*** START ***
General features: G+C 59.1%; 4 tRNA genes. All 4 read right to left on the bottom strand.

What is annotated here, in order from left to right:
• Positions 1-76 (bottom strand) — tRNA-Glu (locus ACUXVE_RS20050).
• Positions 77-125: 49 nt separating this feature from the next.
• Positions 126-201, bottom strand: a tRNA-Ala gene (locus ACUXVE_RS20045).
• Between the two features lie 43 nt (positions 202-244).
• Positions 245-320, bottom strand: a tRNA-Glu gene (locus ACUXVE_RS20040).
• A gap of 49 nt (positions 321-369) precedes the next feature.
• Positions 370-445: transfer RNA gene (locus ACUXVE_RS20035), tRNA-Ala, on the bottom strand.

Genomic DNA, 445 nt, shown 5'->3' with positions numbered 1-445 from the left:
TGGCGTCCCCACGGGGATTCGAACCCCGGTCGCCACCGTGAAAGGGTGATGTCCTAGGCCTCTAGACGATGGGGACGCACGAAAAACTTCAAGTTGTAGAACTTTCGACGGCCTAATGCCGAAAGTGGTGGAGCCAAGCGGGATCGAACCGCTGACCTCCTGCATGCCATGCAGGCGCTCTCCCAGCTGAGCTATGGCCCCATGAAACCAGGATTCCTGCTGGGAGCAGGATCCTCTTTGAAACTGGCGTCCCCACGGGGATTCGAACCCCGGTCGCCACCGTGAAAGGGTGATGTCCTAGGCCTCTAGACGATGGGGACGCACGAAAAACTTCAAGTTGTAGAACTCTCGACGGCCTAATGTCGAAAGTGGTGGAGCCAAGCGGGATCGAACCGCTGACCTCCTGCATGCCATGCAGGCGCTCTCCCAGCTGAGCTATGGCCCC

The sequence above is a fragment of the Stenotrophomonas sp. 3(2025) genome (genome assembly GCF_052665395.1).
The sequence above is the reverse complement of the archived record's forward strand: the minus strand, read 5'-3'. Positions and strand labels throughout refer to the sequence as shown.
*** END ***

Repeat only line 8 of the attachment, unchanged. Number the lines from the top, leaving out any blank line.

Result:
• A gap of 49 nt (positions 321-369) precedes the next feature.